I think a lot of it depends on the household too. If you work your dog's drive from day one and play with him constantly he is going to be more 'hyper' and look for more stimulation. If you leave them to entertain themselves their drive won't 'grow' as much. Just my opinion. Take his sister for example...she has way more drive than he has but wasn't stimulated as much as he was...
 

·
Registered
Joined
·
4,389 Posts
My female, and the few others I've known well, tend to be very nurturing, even after being spayed young. Also, very moody.

My boys are just happy, happy. What ever you want, they will do. My girl might grumble a little when I ask her to get out of the bed.
 

·
Registered
Joined
·
5,483 Posts
My experience - in general - is that the boys are sweet and loveable, eager to please, but often goofy. The girls are more likely to be serious and intense, sometimes a little more inclined to second guess the handler, but more type A. I prefer females but agree with the other posters that males often make the best dog for a first time GSD owner.

But these are wide generalizations. I agree with Val that the best pup is the one hand picked for each situation by a knowledgable breeder (or foster home).
 

·
Registered
Joined
·
12,829 Posts
I don't think males are harder to train - maybe some people think this because it's been my experience that males are goofier and get a kick out of being naughty. Females are more loyal and don't want to annoy the master (or mistress) - except when they're really young they get into stuff more than the males. Maybe becuase they're smarter and think up more ways to cause trouble.
 

·
Registered
Joined
·
56 Posts
Both my male GSD's have been easy to train. The male we have now is almost 2 years and very much a goofball but he is very focused when we work with him. Our female we had I felt was a bit harder to train - she was more stubborn but they are all diffrent. I love them all!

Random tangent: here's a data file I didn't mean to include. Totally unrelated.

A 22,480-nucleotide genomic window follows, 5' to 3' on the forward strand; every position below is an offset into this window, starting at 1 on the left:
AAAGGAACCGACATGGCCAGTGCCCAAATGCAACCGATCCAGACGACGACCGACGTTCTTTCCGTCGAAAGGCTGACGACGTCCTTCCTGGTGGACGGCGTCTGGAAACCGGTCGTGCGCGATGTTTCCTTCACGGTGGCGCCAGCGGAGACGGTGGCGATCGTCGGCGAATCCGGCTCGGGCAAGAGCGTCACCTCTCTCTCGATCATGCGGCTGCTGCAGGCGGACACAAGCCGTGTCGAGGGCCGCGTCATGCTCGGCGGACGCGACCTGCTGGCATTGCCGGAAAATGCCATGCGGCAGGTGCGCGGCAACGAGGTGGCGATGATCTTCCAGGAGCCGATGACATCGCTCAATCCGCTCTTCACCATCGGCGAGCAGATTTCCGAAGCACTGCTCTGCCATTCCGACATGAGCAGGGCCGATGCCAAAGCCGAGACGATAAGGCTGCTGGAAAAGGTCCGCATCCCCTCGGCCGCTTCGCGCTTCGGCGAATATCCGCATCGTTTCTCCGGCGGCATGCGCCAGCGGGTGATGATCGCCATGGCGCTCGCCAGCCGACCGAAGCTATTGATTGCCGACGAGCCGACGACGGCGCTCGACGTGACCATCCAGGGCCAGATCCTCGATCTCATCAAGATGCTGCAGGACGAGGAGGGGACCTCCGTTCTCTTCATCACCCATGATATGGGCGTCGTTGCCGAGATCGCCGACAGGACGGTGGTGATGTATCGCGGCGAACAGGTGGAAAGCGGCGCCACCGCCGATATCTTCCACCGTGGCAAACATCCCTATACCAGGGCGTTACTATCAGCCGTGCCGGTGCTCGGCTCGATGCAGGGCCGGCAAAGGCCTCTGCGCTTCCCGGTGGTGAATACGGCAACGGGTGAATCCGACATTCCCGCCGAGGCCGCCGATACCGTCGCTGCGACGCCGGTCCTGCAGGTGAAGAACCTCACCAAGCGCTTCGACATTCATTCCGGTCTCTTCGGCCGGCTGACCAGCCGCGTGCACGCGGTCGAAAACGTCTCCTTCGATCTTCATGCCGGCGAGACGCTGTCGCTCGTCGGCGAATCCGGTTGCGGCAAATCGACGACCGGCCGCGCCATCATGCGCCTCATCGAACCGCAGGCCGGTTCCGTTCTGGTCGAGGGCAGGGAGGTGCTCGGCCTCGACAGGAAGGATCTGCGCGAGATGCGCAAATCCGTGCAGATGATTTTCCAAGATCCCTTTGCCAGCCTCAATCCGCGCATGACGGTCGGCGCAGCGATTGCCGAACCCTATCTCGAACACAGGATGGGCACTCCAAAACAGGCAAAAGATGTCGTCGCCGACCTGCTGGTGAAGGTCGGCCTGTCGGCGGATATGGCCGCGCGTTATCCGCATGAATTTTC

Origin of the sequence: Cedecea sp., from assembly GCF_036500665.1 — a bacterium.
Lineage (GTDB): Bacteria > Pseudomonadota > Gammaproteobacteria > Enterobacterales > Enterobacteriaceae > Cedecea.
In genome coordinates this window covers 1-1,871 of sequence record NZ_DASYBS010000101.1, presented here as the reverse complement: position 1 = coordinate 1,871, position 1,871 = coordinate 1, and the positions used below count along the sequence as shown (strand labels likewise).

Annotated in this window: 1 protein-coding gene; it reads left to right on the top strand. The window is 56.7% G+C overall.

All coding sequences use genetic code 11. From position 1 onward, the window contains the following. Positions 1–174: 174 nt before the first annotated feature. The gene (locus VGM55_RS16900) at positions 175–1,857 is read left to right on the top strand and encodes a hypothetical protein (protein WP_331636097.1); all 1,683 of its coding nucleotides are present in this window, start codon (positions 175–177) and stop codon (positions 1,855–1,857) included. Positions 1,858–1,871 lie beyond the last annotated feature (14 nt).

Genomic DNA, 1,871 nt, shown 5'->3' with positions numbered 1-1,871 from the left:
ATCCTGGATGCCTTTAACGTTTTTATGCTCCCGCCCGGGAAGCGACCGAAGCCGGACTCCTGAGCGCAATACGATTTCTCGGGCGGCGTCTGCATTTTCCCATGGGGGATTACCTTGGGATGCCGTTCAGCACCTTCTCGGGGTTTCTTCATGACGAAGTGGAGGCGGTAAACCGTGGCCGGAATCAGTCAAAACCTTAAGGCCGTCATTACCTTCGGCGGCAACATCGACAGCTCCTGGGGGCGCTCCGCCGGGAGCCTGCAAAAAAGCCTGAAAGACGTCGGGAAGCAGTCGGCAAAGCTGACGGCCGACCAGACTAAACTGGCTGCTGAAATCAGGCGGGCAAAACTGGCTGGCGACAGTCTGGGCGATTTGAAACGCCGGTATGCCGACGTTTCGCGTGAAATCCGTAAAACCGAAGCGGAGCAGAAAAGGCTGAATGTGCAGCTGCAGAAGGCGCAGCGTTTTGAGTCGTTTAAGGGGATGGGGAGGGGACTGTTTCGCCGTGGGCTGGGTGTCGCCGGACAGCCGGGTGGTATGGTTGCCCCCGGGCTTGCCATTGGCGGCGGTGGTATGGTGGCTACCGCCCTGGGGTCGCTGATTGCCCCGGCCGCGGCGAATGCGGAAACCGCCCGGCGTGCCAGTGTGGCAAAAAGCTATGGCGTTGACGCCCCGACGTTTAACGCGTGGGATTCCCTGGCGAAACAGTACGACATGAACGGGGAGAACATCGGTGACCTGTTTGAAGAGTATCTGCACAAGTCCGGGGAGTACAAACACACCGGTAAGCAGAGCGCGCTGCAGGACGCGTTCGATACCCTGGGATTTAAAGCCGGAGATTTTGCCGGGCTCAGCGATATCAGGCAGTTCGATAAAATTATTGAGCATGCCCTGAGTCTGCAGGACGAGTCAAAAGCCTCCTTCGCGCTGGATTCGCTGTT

·
Registered
Joined
·
215 Posts
I would agree that a lot depends on the breeding and bloodlines. I've had 3 male GSD's and one female. Of the 3 males, one was VERY serious. He matured quickly and took on his watchdog role with vigor. He was "big brother" - ALWAYS watching. The other two males (including my little Rocky) are/were goofy and VERY sweet natured. All they want is ball, ball, BALL. Rocky started getting a bit of a stubborn streak at about 6 months, but it helped when I realized he was no longer food motivated. He'll do just about anything for a ball. I haven't noticed any naughty teenager traits yet either - he hasn't given me any back talk or tried to test my dominance.

Shelby was every bit the goofball when she was younger, but that was also when we had an adult male running the show. Now, she's all business. Sometimes she'll get in a playful mood and run around carrying one of her stuffed toys, but that's about it. She's become quite a serious GSD in her maturity.
 

·
Registered
Joined
·
143 Posts
My limited experience has held true to the generalizations. Bosco was very slow to mature... I was finally able to leave him loose in the house around age 2.5. He did have a horrible adolescent teenage brat phase around 10-11 months, but he was easy to train and once he got past the brat phase, he was a very easy going dog, while still being fun loving and goofy. Great first GSD.


Kira... She's got attitude. Now I can't leave her loose in the house, as I don't think she'll ever get to the point of not chewing on things (she's 7!), but she's got a ton of drive and never settles down. She's probably a little harder to train than Bosco just because she can't settle. For example, doing a down stay? HA!